Stimulus Check Up | Apr 8, 2022 | 0
New unofficial Windows patch fixes more PetitPotam attack vectors
A second unofficial patch for the Windows PetitPotam NTLM relay attack has been released to fix further issues not addressed by Microsoft’s official security update.
An NTLM relay attack is when a threat actor can force a server or domain controller to authenticate against an NTLM relay server under a threat actor’s control.
This NTLM relay would then forward the request to a targeted victim’s Active Directory Certificate Services via HTTP to receive a Kerberos ticket-granting ticket (TGT), which allows the attacker to assume the identity of the domain controller and take over the Windows domain.
In the past, there have been numerous ways to force a domain controller to authenticate against a threat actor’s relay server, such as the MS-RPRN printing API, which Microsoft has fixed.
In July, security researcher GILLES Lionel, aka Topotam, disclosed a new technique called ‘PetitPotam’ that performs unauthenticated forced authentication on domain controllers using various functions in the MS-EFSRPC (Microsoft Encrypted File System) API.
Microsoft’s security update is not complete
Due to the critical nature of this attack, Microsoft released a security update as part of the August 2021 Patch Tuesday that attempted to fix the PetitPotam vulnerability, tracked as CVE-2021-36942.
“An unauthenticated attacker could call a method on the LSARPC interface and coerce the domain controller to authenticate against another server using NTLM,” explains Microsoft in the CVE-2021-36942 advisory.
Unfortunately, Microsoft’s update is incomplete, and it is still possible to abuse PetitPotam.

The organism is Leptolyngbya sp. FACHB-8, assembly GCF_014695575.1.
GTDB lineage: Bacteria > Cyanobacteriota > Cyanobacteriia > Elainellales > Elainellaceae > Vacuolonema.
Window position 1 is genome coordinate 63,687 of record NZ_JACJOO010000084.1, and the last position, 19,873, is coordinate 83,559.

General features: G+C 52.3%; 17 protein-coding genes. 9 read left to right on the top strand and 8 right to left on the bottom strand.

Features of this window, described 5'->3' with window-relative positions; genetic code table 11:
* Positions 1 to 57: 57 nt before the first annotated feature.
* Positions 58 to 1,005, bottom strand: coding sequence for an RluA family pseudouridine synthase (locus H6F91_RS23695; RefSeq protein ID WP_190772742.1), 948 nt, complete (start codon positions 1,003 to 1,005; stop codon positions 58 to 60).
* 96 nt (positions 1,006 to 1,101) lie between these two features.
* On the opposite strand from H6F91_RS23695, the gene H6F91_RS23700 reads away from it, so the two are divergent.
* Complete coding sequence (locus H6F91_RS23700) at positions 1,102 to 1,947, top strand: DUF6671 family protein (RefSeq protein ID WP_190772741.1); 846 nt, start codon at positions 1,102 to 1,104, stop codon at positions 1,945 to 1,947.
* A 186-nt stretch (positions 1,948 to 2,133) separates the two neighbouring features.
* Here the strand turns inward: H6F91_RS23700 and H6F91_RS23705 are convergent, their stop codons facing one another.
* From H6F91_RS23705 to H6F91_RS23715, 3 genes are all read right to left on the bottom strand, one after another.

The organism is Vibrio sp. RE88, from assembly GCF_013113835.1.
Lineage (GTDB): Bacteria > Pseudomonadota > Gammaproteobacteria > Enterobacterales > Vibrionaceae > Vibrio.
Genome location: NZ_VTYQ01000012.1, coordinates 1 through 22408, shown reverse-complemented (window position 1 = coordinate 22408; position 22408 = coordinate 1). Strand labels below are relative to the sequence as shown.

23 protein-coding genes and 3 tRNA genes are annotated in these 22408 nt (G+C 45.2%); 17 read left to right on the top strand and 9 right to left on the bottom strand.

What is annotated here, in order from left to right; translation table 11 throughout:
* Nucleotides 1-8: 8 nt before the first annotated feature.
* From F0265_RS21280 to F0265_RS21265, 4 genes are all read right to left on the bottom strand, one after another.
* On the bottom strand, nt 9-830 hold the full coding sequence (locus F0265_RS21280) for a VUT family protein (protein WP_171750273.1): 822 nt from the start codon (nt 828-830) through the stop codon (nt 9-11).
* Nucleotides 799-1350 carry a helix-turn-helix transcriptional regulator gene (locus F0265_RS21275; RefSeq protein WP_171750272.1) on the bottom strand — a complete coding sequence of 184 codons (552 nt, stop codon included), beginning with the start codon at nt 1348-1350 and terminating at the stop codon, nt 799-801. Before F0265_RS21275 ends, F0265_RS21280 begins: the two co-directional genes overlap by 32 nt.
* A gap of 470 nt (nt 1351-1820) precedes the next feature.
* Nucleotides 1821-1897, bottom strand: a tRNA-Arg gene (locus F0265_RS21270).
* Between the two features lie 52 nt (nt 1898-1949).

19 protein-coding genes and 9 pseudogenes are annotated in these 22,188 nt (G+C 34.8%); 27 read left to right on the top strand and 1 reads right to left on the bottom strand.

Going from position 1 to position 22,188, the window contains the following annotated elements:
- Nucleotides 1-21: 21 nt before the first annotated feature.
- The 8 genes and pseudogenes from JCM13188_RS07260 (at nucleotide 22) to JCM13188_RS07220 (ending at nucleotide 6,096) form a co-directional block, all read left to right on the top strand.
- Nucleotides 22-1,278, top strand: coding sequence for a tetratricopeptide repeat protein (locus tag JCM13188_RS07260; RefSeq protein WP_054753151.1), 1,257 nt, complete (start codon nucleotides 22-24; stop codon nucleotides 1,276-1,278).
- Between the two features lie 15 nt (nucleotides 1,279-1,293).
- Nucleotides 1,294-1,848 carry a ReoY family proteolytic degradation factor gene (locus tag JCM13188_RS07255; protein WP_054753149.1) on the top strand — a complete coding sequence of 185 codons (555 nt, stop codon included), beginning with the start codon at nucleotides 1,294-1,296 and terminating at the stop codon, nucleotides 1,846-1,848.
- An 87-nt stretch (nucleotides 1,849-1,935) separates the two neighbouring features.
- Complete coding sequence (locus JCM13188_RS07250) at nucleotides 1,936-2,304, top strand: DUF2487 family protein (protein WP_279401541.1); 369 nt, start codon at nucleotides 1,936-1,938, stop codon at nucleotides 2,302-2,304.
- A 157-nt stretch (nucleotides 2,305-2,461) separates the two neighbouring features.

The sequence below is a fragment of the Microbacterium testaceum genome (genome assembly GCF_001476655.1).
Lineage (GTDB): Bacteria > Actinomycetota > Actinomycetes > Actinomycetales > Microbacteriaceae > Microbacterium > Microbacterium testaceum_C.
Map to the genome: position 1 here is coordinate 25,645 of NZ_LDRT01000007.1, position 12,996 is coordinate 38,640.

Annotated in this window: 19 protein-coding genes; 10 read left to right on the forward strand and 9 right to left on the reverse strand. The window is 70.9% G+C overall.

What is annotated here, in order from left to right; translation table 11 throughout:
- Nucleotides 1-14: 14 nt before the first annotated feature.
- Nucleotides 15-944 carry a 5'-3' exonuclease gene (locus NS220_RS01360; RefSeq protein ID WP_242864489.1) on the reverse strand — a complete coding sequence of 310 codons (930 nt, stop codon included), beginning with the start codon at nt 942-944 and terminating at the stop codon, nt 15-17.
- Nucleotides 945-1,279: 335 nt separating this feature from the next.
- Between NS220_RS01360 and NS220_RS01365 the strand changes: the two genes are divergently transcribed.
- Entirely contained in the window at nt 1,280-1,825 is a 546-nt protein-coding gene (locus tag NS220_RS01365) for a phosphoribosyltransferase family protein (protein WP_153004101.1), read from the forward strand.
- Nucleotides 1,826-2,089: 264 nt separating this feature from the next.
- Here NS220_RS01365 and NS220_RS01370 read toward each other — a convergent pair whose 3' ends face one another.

As part of this patch, Microsoft fixed the unauthenticated vector for all EFSRPC functions and only completely blocks the forced negotiation for the OpenEncryptedFileRawA and OpenEncryptedFileRawW API functions when called via an LSARPC named pipe.
A named pipe is an Windows interface that allows processes on the same or different systems to communicate with each other. These named pipes expose API functions that can be called by other processes to perform various tasks.
However, Microsoft’s update did not block the OpenEncryptedFileRawA/OpenEncryptedFileRawWs function via the MS-EFSRPC named pipe, and threat actors can still abuse other functions via both LSARPC and EFSRPC.
“At least three other function can be abused that they didn’t block/patch. Some on twitter already pointed out them and can be “easily” found if people look for,” Lionel told BleepingComputer last week.
Since then, Lionel has updated PetitPotam to support the following other EFSRPC functions that were not blocked by Microsoft’s security update:
EfsRpcEncryptFileSrv EfsRpcDecryptFileSrv EfsRpcQueryUsersOnFile EfsRpcQueryRecoveryAgents EfsRpcRemoveUsersFromFile EfsRpcAddUsersToFile
Furthermore, even though Microsoft fixed the unauthenticated issue, it is common for threat actors to gain access to network credentials that could still be used to trigger this attack.
Unofficial patch fixes these unresolved issues
To provide a more complete patch, the 0patch micropatching service has released an updated unofficial patch that can be used to block all known PetitPotam NTLM relay attacks on the following Windows versions:
- Windows Server 2019 (updated with July 2021 Updates)
- Windows Server 2016 (updated with July 2021 Updates)
- Windows Server 2012 R2 (updated with July 2021 Updates)
- Windows Server 2008 R2 (updated with January 2020 Updates, no Extended Security Updates)
With this micropatch, the functions are blocked in both the LSARPC and EFSRPC named pipes and can no longer be exploited as part of an NTLM relay attack.
“What we did was patch just one function that is called from all these and is responsible for sending System’s credentials to attacker’s endpoint,” 0patch cofounder Mitja Kolsek told BleepingComputer.
“As with our previous patch, we enclosed this function in an impersonation block, resulting in attacker only getting their own credentials back instead of System’s.”
For those who wish to wait for a possible official patch from Microsoft, you can also defend against PetitPotam attacks using NETSH RPC filters that block remote access to the MS-EFSRPC API.